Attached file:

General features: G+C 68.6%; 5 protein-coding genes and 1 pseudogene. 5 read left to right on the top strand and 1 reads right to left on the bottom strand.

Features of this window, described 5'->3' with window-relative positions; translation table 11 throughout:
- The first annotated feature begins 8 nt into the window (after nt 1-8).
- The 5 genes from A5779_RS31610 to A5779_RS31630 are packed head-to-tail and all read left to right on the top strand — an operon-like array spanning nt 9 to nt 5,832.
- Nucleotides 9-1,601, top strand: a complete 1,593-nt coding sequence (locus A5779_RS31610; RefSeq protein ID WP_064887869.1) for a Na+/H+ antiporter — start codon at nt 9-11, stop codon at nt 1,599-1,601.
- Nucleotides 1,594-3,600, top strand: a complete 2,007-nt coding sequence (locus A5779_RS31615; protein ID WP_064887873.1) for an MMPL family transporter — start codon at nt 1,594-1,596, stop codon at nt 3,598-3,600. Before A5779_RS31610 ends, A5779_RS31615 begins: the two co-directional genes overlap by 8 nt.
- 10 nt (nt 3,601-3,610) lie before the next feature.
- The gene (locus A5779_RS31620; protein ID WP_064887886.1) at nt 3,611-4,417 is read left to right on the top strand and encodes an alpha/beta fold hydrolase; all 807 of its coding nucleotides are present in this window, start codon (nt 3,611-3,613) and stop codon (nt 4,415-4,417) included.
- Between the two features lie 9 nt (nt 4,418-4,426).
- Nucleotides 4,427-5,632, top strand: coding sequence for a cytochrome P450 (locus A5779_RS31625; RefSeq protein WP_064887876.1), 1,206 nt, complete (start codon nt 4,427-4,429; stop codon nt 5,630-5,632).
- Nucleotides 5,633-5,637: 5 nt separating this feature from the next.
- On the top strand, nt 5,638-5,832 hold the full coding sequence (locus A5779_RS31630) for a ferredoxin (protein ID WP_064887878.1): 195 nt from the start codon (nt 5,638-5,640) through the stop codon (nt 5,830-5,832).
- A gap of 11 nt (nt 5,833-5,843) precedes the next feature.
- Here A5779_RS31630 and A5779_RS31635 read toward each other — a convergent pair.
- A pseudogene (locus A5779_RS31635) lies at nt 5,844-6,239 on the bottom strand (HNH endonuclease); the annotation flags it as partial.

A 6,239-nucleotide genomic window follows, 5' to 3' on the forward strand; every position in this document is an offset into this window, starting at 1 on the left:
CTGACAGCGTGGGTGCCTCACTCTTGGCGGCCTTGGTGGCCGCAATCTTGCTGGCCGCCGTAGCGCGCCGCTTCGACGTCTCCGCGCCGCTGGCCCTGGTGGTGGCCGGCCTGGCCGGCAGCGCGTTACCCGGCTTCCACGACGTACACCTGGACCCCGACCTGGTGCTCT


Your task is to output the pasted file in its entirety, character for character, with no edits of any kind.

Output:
General features: G+C 68.6%; 5 protein-coding genes and 1 pseudogene. 5 read left to right on the top strand and 1 reads right to left on the bottom strand.

Features of this window, described 5'->3' with window-relative positions; translation table 11 throughout:
- The first annotated feature begins 8 nt into the window (after nt 1-8).
- The 5 genes from A5779_RS31610 to A5779_RS31630 are packed head-to-tail and all read left to right on the top strand — an operon-like array spanning nt 9 to nt 5,832.
- Nucleotides 9-1,601, top strand: a complete 1,593-nt coding sequence (locus A5779_RS31610; RefSeq protein ID WP_064887869.1) for a Na+/H+ antiporter — start codon at nt 9-11, stop codon at nt 1,599-1,601.
- Nucleotides 1,594-3,600, top strand: a complete 2,007-nt coding sequence (locus A5779_RS31615; protein ID WP_064887873.1) for an MMPL family transporter — start codon at nt 1,594-1,596, stop codon at nt 3,598-3,600. Before A5779_RS31610 ends, A5779_RS31615 begins: the two co-directional genes overlap by 8 nt.
- 10 nt (nt 3,601-3,610) lie before the next feature.
- The gene (locus A5779_RS31620; protein ID WP_064887886.1) at nt 3,611-4,417 is read left to right on the top strand and encodes an alpha/beta fold hydrolase; all 807 of its coding nucleotides are present in this window, start codon (nt 3,611-3,613) and stop codon (nt 4,415-4,417) included.
- Between the two features lie 9 nt (nt 4,418-4,426).
- Nucleotides 4,427-5,632, top strand: coding sequence for a cytochrome P450 (locus A5779_RS31625; RefSeq protein WP_064887876.1), 1,206 nt, complete (start codon nt 4,427-4,429; stop codon nt 5,630-5,632).
- Nucleotides 5,633-5,637: 5 nt separating this feature from the next.
- On the top strand, nt 5,638-5,832 hold the full coding sequence (locus A5779_RS31630) for a ferredoxin (protein ID WP_064887878.1): 195 nt from the start codon (nt 5,638-5,640) through the stop codon (nt 5,830-5,832).
- A gap of 11 nt (nt 5,833-5,843) precedes the next feature.
- Here A5779_RS31630 and A5779_RS31635 read toward each other — a convergent pair.
- A pseudogene (locus A5779_RS31635) lies at nt 5,844-6,239 on the bottom strand (HNH endonuclease); the annotation flags it as partial.

A 6,239-nucleotide genomic window follows, 5' to 3' on the forward strand; every position in this document is an offset into this window, starting at 1 on the left:
CTGACAGCGTGGGTGCCTCACTCTTGGCGGCCTTGGTGGCCGCAATCTTGCTGGCCGCCGTAGCGCGCCGCTTCGACGTCTCCGCGCCGCTGGCCCTGGTGGTGGCCGGCCTGGCCGGCAGCGCGTTACCCGGCTTCCACGACGTACACCTGGACCCCGACCTGGTGCTCT